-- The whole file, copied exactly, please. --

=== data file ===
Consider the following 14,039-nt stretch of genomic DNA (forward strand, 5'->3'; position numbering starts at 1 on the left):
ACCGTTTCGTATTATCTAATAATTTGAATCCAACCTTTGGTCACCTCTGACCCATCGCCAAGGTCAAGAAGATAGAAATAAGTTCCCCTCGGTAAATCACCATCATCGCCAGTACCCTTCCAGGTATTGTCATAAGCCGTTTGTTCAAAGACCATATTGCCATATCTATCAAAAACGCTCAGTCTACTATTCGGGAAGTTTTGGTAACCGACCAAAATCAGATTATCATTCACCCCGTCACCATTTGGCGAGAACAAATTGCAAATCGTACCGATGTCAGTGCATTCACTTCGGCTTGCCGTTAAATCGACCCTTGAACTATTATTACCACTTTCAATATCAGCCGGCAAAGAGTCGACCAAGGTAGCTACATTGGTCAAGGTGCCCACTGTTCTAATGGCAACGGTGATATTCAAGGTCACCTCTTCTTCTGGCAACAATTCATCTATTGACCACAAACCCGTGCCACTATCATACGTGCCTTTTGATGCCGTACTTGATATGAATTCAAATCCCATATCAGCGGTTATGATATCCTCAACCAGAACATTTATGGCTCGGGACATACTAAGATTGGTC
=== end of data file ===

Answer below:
Consider the following 14,039-nt stretch of genomic DNA (forward strand, 5'->3'; position numbering starts at 1 on the left):
ACCGTTTCGTATTATCTAATAATTTGAATCCAACCTTTGGTCACCTCTGACCCATCGCCAAGGTCAAGAAGATAGAAATAAGTTCCCCTCGGTAAATCACCATCATCGCCAGTACCCTTCCAGGTATTGTCATAAGCCGTTTGTTCAAAGACCATATTGCCATATCTATCAAAAACGCTCAGTCTACTATTCGGGAAGTTTTGGTAACCGACCAAAATCAGATTATCATTCACCCCGTCACCATTTGGCGAGAACAAATTGCAAATCGTACCGATGTCAGTGCATTCACTTCGGCTTGCCGTTAAATCGACCCTTGAACTATTATTACCACTTTCAATATCAGCCGGCAAAGAGTCGACCAAGGTAGCTACATTGGTCAAGGTGCCCACTGTTCTAATGGCAACGGTGATATTCAAGGTCACCTCTTCTTCTGGCAACAATTCATCTATTGACCACAAACCCGTGCCACTATCATACGTGCCTTTTGATGCCGTACTTGATATGAATTCAAATCCCATATCAGCGGTTATGATATCCTCAACCAGAACATTTATGGCTCGGGACATACTAAGATTGGTC